This is far short of the president's demands and what his administration would actually need to build the "big, beautiful wall" he campaigned on. The option to transfer money has also been complicated in recent days by a federal judge's decision barring the president from using several billion dollars in military construction funds to pay for wall construction.
Democrats won $25 million to fund research on gun violence, a major accomplishment after decades of scarcely any federal investment in understanding one of the leading causes of death in the country. The spending deal directs the money to the Centers for Disease Control and Prevention and the National Institutes of Health.
Federal funding for gun violence research dried up in the late 1990s, after gun lobbyists pressured a Republican-controlled Congress to approve legislation, known as the Dickey Amendment, that barred the CDC from spending money "to advocate or promote gun control." Although that didn't explicitly ban research into gun violence, when coupled with budget cuts, it had a chilling effect on the field.
Over the course of the last two decades, the federal government has essentially walked away from efforts to investigate which policy changes or preventive measures would reduce gun deaths.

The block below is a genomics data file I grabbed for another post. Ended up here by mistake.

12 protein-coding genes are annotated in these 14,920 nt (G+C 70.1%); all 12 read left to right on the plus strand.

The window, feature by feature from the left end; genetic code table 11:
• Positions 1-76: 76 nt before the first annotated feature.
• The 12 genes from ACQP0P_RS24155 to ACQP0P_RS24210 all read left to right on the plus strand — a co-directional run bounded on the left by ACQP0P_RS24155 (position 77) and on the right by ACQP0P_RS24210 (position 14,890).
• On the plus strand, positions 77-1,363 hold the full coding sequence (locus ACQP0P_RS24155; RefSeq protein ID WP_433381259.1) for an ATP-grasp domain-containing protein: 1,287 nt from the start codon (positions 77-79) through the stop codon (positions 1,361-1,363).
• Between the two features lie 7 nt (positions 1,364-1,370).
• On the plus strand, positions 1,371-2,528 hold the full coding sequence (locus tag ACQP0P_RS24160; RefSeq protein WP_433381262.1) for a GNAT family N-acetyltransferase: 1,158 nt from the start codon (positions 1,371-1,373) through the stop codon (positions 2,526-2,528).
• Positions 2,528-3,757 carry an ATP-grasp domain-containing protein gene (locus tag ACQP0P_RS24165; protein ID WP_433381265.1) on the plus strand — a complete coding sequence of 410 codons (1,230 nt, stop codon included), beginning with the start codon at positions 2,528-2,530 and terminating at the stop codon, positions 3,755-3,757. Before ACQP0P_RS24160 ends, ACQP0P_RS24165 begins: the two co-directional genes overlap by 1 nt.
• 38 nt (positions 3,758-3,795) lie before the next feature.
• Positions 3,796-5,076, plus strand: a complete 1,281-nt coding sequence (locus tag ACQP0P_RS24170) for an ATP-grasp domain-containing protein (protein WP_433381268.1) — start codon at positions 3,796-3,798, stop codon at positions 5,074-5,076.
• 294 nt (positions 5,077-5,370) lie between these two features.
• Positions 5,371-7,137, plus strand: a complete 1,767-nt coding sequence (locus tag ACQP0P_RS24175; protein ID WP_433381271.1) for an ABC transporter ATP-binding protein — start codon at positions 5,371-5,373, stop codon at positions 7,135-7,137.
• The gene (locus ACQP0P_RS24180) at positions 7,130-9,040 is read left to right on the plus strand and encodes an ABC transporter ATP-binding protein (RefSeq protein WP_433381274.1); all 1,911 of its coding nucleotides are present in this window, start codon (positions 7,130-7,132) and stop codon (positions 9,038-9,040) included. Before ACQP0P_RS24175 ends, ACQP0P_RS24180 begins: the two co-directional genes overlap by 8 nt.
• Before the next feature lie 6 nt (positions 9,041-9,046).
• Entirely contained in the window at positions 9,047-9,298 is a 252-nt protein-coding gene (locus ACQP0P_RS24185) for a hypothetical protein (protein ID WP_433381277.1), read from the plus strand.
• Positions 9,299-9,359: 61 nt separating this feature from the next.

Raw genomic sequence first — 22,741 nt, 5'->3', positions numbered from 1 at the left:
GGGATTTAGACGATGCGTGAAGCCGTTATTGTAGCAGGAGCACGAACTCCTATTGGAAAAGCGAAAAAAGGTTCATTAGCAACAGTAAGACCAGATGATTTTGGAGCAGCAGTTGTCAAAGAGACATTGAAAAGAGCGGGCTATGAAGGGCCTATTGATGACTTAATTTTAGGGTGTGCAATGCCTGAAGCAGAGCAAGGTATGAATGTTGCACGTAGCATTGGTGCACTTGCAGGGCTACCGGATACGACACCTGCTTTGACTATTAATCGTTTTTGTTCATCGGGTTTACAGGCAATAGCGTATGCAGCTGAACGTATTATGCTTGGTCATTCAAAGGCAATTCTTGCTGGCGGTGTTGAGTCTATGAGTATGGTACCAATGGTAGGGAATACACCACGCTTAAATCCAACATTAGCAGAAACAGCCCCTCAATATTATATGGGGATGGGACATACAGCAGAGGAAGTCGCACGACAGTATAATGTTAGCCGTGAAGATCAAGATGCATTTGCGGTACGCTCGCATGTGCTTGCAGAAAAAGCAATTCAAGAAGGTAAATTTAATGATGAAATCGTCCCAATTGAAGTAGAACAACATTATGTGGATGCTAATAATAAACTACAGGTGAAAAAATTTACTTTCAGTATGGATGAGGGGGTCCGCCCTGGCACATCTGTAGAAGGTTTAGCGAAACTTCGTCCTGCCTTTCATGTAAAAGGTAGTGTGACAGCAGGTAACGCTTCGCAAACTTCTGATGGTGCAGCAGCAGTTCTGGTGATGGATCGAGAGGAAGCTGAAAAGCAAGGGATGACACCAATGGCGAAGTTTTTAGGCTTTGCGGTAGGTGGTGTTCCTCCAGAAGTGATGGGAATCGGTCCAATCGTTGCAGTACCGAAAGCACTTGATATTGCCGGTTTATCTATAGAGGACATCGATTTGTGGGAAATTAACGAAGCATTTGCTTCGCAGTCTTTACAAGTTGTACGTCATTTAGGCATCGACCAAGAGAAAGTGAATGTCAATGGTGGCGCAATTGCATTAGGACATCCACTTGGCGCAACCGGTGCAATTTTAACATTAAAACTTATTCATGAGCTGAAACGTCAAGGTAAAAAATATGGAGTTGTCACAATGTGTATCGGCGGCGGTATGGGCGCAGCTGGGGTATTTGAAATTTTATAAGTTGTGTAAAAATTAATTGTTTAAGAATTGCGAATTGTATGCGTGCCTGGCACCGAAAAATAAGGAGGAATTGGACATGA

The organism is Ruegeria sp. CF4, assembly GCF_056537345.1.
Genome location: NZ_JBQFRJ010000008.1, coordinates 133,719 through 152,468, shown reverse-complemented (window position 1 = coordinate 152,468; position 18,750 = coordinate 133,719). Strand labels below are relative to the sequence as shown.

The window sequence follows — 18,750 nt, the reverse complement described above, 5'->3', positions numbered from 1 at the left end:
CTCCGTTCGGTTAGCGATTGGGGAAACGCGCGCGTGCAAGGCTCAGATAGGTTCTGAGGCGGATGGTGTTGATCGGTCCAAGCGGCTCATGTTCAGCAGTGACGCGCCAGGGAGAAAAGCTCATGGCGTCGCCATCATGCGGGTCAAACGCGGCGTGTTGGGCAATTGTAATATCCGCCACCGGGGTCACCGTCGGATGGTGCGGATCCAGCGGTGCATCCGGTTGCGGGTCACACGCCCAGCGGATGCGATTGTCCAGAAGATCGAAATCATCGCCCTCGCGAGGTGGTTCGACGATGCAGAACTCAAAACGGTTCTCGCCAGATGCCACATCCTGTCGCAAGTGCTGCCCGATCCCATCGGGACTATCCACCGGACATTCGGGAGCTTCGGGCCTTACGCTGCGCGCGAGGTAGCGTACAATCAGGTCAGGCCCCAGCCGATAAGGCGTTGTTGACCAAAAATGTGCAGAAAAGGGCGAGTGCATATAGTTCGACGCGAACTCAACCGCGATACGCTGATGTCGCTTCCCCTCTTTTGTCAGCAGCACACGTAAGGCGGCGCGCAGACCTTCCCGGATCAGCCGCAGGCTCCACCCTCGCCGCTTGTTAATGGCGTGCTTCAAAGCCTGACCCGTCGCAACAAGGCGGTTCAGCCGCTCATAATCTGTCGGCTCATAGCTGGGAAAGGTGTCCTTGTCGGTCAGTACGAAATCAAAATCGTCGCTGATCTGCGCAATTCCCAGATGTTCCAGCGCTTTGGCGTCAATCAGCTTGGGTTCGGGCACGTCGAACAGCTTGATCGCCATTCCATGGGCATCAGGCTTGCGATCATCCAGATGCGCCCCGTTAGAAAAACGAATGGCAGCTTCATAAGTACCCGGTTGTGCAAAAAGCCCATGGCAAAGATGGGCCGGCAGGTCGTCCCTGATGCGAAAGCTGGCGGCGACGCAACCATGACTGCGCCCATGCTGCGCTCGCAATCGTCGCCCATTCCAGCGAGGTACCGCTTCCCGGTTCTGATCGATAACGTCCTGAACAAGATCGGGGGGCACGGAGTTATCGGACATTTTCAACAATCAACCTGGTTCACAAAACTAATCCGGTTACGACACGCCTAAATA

Some of this work has continued at universities or at the urging of state governments. In the aftermath of the San Bernardino massacre in 2016, the California Legislature decided to start funding gun research that the federal government wouldn't support.
Attempts to revive federal spending took on a new sense of urgency in the aftermath of recent mass shootings.
The bills also include $425 million in new funding for election security grants — money that Democrats fought for in the aftermath of Russia's meddling in the 2016 election, and evidence of its continued interference.
The money would be used to prevent cyberattacks and to help states and local governments harden their election infrastructure against possible digital interference in the 2020 election. This could include replacing old voting machines, particularly in states that still rely on machines that don't print a paper record of each vote and thus leave no way to check if a digital tally has been sabotaged.